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Printer having rotatable service modules embedded in fixed vacuum platen




Title: Printer having rotatable service modules embedded in fixed vacuum platen.
Abstract: A printing system includes: a fixed printhead assembly having an array of printheads and vacuum platen assembly. The vacuum platen assembly includes a fixed vacuum platen and a plurality of rotatable service modules embedded in the fixed vacuum platen. Each service module is positioned opposite a respective printhead, and each service module comprises a respective vacuum platen module. ...


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USPTO Applicaton #: #20140240396
Inventors: Robert Rosati, David Petch, David Burney, Jim Sykora, Kenneth A Regas, Andy Bound, Neil Doherty, Scott Dennis, Ben Jones, Oksana Buyda, Locson Tonthat, Andrew Buyda, Patrick Kirk, Loren Hunt, Jason Dewey, Jim Trinchera, Bill Cressman, Ron Zech


The Patent Description & Claims data below is from USPTO Patent Application 20140240396, Printer having rotatable service modules embedded in fixed vacuum platen.

RELATED APPLICATIONS

This application is a continuation of U.S. application Ser. No. 12/845,752 filed Jul. 29, 2013, now issued as U.S. Pat. No. 8,388,093 which claims priority to Provisional Application No. 61/230,110 filed Jul. 31, 2009.

FIELD OF THE INVENTION

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The invention relates to inkjet printing and in particular, wide format printing systems.

BACKGROUND

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OF THE INVENTION

Inkjet printing is well suited to the SOHO (small office, home office) printer market. Each printed pixel is derived from one or more ink nozzles on a printhead. This form of printing is inexpensive, versatile and hence increasingly popular. The ejection of ink can be continuous (see U.S. Pat. No. 3,596,275 by Sweet) or the more predominant ‘drop-on-demand’ type in which each nozzle ejects a drop of ink as it passes across a media substrate location requiring a drop of ink. Drop on demand printheads typically have an actuator corresponding to each nozzle for ejecting ink. The actuators can be piezoelectric such as that disclosed by Kyser et al in U.S. Pat. No. 3,946,398. However, recently electro-thermally actuated printheads have become most prevalent in the field of inkjet printing. Electro-thermal actuators are favored by manufacturers such as Canon and Hewlett Packard. Vaught et al in U.S. Pat. No. 4,490,728 discloses the basic operation of this type of actuator within an inkjet printhead.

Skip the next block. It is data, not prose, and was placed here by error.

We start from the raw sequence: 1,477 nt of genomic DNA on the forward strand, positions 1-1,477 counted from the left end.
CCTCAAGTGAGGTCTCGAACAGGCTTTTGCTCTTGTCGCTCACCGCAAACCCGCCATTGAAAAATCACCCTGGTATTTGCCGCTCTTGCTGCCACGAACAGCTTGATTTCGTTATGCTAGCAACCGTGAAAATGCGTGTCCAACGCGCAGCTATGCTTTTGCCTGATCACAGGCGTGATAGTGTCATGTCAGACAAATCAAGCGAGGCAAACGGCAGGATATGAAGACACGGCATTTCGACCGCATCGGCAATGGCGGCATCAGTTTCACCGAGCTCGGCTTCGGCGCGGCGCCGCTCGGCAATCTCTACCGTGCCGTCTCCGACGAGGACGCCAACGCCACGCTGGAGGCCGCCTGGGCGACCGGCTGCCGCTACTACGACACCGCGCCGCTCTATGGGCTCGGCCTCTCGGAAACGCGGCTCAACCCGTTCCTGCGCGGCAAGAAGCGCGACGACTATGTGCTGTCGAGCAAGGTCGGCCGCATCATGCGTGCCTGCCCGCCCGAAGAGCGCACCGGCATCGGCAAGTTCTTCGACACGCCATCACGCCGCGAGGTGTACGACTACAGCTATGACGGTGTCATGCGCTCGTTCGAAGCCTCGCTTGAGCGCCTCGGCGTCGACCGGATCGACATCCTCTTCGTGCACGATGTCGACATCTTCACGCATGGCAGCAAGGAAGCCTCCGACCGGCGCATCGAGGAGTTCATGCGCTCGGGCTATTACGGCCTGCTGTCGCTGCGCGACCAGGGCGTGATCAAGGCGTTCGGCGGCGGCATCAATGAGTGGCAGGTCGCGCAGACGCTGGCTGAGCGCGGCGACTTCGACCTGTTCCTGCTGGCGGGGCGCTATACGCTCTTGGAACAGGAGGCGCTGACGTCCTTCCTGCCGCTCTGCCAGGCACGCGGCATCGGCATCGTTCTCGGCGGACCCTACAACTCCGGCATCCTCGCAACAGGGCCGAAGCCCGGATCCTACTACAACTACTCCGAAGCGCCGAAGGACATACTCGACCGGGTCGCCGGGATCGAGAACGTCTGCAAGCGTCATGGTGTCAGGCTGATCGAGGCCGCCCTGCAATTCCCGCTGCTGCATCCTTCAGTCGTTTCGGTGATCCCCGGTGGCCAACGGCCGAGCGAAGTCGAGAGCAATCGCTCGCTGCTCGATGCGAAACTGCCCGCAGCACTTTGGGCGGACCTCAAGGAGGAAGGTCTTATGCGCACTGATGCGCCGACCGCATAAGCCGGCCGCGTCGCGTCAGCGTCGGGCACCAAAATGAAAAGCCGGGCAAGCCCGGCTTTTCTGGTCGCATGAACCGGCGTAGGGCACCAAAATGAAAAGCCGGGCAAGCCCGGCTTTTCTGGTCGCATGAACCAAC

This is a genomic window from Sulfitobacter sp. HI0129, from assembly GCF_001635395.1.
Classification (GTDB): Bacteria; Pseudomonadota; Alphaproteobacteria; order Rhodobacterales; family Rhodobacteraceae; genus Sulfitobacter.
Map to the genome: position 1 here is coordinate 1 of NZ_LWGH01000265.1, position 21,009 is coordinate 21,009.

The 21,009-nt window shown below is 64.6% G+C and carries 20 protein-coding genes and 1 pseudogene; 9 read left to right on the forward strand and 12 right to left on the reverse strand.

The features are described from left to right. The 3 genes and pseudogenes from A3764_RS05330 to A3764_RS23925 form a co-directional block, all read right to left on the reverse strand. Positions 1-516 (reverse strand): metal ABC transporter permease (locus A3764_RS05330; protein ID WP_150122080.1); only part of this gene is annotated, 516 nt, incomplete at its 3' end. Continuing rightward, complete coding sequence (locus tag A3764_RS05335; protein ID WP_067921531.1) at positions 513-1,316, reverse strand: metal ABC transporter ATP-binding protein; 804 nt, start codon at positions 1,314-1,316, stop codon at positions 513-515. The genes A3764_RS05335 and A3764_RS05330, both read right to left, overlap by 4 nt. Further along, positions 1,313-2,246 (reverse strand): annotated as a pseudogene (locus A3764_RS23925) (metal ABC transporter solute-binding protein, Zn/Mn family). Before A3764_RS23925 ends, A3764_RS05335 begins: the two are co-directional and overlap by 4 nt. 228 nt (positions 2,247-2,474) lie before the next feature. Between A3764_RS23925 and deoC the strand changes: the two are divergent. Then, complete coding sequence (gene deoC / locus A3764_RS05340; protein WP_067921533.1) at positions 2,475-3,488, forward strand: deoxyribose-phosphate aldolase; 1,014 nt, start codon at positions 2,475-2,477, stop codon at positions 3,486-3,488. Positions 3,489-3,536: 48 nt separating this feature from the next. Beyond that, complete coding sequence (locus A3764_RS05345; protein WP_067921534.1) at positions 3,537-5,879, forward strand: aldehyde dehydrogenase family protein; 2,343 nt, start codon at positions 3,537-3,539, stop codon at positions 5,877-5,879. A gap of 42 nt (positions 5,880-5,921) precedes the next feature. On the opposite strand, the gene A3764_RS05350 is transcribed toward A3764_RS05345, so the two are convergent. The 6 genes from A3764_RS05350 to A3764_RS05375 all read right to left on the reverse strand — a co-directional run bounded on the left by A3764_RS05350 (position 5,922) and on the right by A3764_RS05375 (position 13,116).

Wide format printing is another market in which inkjet use is expanding. ‘Wide format’ can refer to any printer with a print width greater than 17″ (438.1 mm). However, most commercially available wide format printers have print widths in the range 36″ (914 mm) to 54″ (1372 mm). Unfortunately, wide format printers are excessively slow as the printhead prints in a series of transverse swathes across the page. To overcome this, there have been attempts to design printers that can print the entire width of the page simultaneously. Examples of known pagewidth thermal inkjet printers are described in U.S. Pat. No. 5,218,754 to Rangappan and U.S. Pat. No. 5,367,326 to Pond et al. A pagewidth printhead does not traverse back and forth across the page and thereby significantly increases printing speeds. However, proposals for a pagewidth printhead assembly have not become commercially successful because of the functional limitations imposed by standard printhead technology. A 600 dpi thermal bubble jet printhead configured to extend the entire width of a 1372 mm (54 inch) wide standard roll of paper would require 136,000 inkjet nozzles and would generate 24 kilowatts of heat during operation. This is roughly equivalent to the heat produced by 24 domestic bar heaters and would need to be actively cooled using a heat exchange system such as forced air or water cooling. This is impractical for most domestic and commercial environments, as the cooling system for the printer would probably require some type of external venting. Without external venting, the room housing the printer is likely to over heat.

As can be seen from the foregoing, many different types of printing technologies are available. Ideally, a printing technology should have a number of desirable attributes. These include inexpensive construction and operation, high speed operation, safe and continuous long term operation etc. Each technology may have its own advantages and disadvantages in the areas of cost, speed, quality, reliability, power usage, simplicity of construction operation, durability and consumables. Some of the perennial problems and ongoing design imperatives are addressed or ameliorated by aspects of the present invention. These design issues are discussed below.